If you ever had one of your online accounts hacked, “how did my account get hacked” is usually the first thing that you ask. The quick answer: There are lots of ways it could have happened.
After getting hacked, people’s first reaction is often to suspect that they have spyware installed on their computers that is recording their keystrokes. This certainly occurs, but spyware on their own computing devices is usually not the culprit.
There are a variety of mistakes users make that cause their accounts to get hacked:
1. Sharing a password across multiple accounts. This is especially a problem when sharing a password with an important account (email, banking, Facebook, WoW) with an unimportant account. Every time you share the same password with another website, it sharply increases the risk to all other accounts sharing the same password.
2. Accidentally typing in your email password when logging into a random site. For example, say you are on a random forum website and when you log in, you provide the login name (your email address) and accidentally type in your real email password. Unscrupulous sites may record these login mistakes and can gather a lot of email account passwords this way.
3. Using public Wi-Fi without using proper precautions. Public Wi-Fi is a big security risk, even if your public Wi-Fi connection is using a password (and yes, even if your public Wi-Fi connection is using WPA-hello DroidSheep). In order to ensure your security on public Wi-Fi, you need to make sure that the websites that you use are all using SSL all the time (many websites, Facebook for example, does not use SSL all the time. Check out Priveazy.com to see how to turn on this full session encryption for Facebook and other accounts)
4. Storing passwords in your web browser. There are simple hacker programs that allow anybody with physical access to your unlocked computer to get your passwords. A more effective technique is to use a password manager that doesn’t allow access to your passwords any time your computer is unlocked.
5. Weak password recovery questions on your email accounts. Have you checked your account recovery questions? Often these questions are so simple that somebody can just Google/Facebook you to find out the answer to the question that will let them take over your account.
6. Using weak passwords. Hackers use automated password crackers to try lots of possible passwords. These types of hack attacks tend to concentrate first on lists of common passwords, secondly on words from dictionaries, and lastly on performing a full brute force attack on all possible passwords. If your password is under 10 characters or is something that others users might also commonly use for a password, that password is vulnerable. Accounts with weak passwords are often broken because they are low hanging fruit and not because the user or account was specifically targeted.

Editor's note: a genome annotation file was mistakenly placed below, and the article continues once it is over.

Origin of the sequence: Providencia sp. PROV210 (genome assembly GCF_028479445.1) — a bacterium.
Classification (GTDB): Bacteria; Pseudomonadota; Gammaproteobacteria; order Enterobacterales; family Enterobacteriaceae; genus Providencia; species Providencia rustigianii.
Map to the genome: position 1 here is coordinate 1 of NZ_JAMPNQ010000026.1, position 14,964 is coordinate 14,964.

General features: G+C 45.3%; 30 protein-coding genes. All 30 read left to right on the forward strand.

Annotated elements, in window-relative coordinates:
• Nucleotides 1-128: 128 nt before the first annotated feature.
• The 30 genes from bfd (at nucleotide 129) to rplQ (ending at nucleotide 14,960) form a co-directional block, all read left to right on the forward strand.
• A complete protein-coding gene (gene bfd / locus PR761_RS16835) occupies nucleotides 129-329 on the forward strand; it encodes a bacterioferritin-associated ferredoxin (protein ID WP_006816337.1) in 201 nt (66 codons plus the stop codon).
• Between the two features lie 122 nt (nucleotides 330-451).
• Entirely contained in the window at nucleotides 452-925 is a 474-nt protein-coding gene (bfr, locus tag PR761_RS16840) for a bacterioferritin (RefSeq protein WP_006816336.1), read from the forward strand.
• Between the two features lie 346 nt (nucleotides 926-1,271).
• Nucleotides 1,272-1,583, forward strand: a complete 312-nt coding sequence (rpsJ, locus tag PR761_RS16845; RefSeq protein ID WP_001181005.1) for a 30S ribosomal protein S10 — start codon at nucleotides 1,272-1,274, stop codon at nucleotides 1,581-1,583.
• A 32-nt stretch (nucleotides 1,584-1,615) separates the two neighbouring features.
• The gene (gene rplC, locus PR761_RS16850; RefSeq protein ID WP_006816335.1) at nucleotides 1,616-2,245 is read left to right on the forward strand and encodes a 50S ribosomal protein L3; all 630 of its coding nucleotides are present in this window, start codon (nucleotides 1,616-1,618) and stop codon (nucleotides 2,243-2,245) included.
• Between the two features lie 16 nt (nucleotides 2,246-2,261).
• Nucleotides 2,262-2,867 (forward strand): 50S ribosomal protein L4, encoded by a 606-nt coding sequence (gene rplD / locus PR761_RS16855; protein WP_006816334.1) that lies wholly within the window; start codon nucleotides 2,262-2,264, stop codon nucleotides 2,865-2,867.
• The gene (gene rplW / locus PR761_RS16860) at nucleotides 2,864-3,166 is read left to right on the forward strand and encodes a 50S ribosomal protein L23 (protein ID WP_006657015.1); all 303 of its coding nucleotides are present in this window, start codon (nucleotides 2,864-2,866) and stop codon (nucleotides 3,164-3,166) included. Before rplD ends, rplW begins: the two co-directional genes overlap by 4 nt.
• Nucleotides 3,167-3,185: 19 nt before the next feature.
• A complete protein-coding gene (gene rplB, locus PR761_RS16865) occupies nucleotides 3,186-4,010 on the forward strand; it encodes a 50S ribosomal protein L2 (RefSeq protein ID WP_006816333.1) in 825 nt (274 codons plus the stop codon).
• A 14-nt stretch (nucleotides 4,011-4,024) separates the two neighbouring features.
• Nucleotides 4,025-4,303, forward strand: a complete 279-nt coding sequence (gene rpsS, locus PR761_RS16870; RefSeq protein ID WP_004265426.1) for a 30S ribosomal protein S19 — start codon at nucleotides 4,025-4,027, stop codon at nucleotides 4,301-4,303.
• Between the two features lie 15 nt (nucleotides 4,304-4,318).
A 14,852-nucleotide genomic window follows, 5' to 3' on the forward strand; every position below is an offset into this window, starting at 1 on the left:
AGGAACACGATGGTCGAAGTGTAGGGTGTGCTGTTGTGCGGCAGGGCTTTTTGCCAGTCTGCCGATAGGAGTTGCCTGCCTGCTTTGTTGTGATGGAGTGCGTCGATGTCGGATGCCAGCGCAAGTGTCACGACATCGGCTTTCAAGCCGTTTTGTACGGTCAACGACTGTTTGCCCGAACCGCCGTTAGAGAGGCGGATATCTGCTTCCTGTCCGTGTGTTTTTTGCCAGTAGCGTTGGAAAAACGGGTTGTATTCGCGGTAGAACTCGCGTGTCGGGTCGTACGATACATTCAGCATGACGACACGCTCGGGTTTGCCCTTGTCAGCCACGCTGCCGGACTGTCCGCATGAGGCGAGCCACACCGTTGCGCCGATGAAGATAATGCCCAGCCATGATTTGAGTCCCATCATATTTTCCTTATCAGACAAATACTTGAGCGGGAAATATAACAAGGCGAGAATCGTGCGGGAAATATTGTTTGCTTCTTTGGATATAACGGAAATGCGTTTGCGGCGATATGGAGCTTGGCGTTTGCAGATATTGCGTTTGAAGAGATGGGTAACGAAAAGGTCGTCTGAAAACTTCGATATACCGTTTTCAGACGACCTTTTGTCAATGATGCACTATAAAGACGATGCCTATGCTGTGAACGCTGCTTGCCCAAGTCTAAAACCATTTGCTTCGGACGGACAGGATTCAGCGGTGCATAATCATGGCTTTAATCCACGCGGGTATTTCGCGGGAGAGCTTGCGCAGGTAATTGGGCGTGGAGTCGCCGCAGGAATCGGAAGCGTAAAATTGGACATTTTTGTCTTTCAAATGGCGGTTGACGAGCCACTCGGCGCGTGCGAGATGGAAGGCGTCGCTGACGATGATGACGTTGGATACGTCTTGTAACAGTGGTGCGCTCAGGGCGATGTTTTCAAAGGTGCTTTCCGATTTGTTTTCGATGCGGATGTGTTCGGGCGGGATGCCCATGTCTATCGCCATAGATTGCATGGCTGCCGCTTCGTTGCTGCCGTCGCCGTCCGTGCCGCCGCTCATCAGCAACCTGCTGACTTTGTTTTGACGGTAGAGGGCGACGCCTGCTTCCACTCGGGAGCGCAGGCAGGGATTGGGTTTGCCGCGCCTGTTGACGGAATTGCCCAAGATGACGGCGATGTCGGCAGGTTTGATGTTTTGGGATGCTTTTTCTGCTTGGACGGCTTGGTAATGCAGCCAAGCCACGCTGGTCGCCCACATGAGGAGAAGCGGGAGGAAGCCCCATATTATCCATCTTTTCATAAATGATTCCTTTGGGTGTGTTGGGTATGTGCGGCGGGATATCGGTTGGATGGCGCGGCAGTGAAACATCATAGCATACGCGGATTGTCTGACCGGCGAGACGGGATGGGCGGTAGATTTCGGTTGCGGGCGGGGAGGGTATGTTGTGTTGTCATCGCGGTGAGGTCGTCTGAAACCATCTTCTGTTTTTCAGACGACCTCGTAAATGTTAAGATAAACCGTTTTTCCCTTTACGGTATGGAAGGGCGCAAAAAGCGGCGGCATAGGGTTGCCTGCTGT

7. Using passwords containing personal information from your or your family, or passwords referring to your hobbies, or interests. Somebody specifically targeting your accounts is likely to try these kind of passwords.
8. Entrusting your password with a third party. For example, giving it to a website that promises to access your email or IM and provide some other services. Of course the primary danger is you are giving you password directly to a hacker. But in many cases even legitimate services store your password without any encryption so they can reuse it later. Note that logging on to other websites using Facebook/Twitter/etc is secure as long as you make sure you are really logging on to a Facebook/Twitter webpage.
9. Typing in your password when using a web proxy. Web proxies are fundamentally insecure because they have access to all your unencrypted communications. If you use a free web proxy, you are playing with fire. If you need to use a tool for anonymity or to bypass blocking/censorship, using a paid VPN (virtual private network) is a much better option.
10. Phishing. Know what this is? This is when a hacker sends you a bogus email that pretends it comes from a legitimate company and tries to trick you to reveal your password on their website. This is surprisingly effective, so be careful when clicking on links arriving via emails or instant messages.
11. You have used public computers or other untrusted computers to log on to your account. Who knows where spyware could be installed?
12. Using TOR or other anonymity tools that routes your traffic through multiple computers to provide anonymity. TOR is an awesome tool for anonymity. But be aware that TOR exit nodes have been known play tricks (such as SSLStrip) that can allow them to force traffic to be unencrypted. Be careful when using TOR and make sure you web browser tells you that you are using SSL at all time when you log on to important accounts over TOR!
13. Your email client on your laptop or mobile device is not configured to use encryption and you have been using it on public or other untrusted networks where others can capture the unencrypted password. Email clients using unencrypted connections is not as common as they used to be, but it still does happen!
If you have had your account compromised and you don’t think that any of the above were the root cause, then it is time to take steps to ensure that your computing devices are free from spyware.
To be sure, anytime you get an account hacked, it is a good opportunity to make sure your computer’s anti-virus program is up-to-date and run a full scan. For good measure, you can run a separate anti-spyware tool.
For a much more detailed look about how to keep your accounts secure, including step-by-step directions showing you how to protect your accounts, please visit https://www.priveazy.com